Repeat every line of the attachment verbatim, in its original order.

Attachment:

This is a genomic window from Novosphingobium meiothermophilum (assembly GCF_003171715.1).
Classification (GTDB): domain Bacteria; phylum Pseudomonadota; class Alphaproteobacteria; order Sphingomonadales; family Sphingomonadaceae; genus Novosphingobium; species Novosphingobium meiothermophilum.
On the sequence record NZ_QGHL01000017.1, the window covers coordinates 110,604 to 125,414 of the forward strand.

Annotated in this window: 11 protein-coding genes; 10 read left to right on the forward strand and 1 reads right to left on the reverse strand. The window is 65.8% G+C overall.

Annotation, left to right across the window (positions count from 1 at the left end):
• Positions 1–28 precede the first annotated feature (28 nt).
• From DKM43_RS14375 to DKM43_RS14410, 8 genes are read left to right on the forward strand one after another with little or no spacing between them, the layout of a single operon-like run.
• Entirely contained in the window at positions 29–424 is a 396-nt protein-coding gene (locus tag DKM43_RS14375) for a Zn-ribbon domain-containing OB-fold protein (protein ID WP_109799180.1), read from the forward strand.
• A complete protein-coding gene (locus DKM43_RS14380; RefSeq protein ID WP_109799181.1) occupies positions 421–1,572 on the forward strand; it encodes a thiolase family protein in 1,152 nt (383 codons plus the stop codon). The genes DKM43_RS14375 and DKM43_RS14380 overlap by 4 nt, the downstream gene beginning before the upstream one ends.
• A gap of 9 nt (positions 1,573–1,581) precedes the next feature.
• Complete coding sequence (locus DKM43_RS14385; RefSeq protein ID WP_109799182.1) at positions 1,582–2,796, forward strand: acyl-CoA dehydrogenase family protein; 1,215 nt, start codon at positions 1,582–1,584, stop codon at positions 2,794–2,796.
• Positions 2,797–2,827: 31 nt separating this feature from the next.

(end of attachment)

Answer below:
This is a genomic window from Novosphingobium meiothermophilum (assembly GCF_003171715.1).
Classification (GTDB): domain Bacteria; phylum Pseudomonadota; class Alphaproteobacteria; order Sphingomonadales; family Sphingomonadaceae; genus Novosphingobium; species Novosphingobium meiothermophilum.
On the sequence record NZ_QGHL01000017.1, the window covers coordinates 110,604 to 125,414 of the forward strand.

Annotated in this window: 11 protein-coding genes; 10 read left to right on the forward strand and 1 reads right to left on the reverse strand. The window is 65.8% G+C overall.

Annotation, left to right across the window (positions count from 1 at the left end):
• Positions 1–28 precede the first annotated feature (28 nt).
• From DKM43_RS14375 to DKM43_RS14410, 8 genes are read left to right on the forward strand one after another with little or no spacing between them, the layout of a single operon-like run.
• Entirely contained in the window at positions 29–424 is a 396-nt protein-coding gene (locus tag DKM43_RS14375) for a Zn-ribbon domain-containing OB-fold protein (protein ID WP_109799180.1), read from the forward strand.
• A complete protein-coding gene (locus DKM43_RS14380; RefSeq protein ID WP_109799181.1) occupies positions 421–1,572 on the forward strand; it encodes a thiolase family protein in 1,152 nt (383 codons plus the stop codon). The genes DKM43_RS14375 and DKM43_RS14380 overlap by 4 nt, the downstream gene beginning before the upstream one ends.
• A gap of 9 nt (positions 1,573–1,581) precedes the next feature.
• Complete coding sequence (locus DKM43_RS14385; RefSeq protein ID WP_109799182.1) at positions 1,582–2,796, forward strand: acyl-CoA dehydrogenase family protein; 1,215 nt, start codon at positions 1,582–1,584, stop codon at positions 2,794–2,796.
• Positions 2,797–2,827: 31 nt separating this feature from the next.